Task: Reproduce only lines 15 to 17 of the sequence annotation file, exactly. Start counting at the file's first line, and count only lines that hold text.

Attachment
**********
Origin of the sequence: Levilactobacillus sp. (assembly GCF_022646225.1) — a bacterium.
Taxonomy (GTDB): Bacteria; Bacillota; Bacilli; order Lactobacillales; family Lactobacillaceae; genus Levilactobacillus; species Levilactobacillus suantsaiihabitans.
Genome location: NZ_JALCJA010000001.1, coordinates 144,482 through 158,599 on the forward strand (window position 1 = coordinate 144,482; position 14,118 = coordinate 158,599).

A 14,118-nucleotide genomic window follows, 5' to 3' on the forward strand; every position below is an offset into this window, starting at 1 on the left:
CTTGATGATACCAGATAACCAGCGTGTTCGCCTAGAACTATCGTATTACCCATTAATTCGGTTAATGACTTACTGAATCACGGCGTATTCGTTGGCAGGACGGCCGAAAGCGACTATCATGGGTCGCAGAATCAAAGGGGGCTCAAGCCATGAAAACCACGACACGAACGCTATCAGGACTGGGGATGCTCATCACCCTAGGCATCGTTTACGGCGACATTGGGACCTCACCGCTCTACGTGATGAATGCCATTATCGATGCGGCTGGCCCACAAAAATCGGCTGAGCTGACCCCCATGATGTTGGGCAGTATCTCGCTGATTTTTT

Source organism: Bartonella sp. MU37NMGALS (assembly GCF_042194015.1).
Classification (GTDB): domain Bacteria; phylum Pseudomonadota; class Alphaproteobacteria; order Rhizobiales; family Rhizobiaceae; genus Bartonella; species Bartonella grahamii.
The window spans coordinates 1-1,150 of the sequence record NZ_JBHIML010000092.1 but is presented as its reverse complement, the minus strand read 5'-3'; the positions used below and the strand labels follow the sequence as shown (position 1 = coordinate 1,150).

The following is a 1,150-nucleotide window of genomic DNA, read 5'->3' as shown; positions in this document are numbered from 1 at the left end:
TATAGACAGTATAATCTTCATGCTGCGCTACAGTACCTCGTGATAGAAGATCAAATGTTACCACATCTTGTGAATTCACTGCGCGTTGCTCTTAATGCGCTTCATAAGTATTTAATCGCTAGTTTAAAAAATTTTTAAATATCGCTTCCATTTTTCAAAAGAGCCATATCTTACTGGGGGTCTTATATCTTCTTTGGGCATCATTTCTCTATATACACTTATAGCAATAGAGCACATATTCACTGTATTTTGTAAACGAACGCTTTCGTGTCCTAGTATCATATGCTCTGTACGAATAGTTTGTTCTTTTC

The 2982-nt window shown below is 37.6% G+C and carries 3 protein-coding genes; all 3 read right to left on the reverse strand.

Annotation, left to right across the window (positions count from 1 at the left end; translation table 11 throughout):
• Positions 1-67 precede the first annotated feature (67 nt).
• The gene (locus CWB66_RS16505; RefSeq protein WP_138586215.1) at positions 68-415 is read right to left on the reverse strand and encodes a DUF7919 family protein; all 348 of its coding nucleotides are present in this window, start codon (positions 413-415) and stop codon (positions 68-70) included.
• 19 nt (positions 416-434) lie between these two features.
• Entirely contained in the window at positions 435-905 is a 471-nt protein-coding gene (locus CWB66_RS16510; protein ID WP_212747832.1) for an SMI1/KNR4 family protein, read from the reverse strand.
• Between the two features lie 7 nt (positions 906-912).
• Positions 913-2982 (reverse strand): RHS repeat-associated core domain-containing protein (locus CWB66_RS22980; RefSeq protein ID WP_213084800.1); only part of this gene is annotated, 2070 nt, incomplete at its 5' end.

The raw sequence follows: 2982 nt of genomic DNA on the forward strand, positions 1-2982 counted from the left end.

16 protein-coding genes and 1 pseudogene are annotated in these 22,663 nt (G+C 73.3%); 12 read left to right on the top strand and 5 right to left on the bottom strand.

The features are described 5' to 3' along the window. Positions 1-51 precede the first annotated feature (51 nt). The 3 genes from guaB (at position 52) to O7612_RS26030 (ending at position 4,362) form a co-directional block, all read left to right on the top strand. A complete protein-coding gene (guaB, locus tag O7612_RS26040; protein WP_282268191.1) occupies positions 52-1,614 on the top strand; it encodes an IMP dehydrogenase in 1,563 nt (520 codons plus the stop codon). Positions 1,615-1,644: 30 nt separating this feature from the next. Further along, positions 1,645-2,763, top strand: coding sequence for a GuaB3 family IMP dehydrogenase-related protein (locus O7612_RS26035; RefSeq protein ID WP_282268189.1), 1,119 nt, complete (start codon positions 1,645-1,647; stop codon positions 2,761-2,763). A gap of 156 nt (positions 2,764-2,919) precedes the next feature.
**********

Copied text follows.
• 19 nt (positions 416-434) lie between these two features.
• Entirely contained in the window at positions 435-905 is a 471-nt protein-coding gene (locus CWB66_RS16510; protein ID WP_212747832.1) for an SMI1/KNR4 family protein, read from the reverse strand.
• Between the two features lie 7 nt (positions 906-912).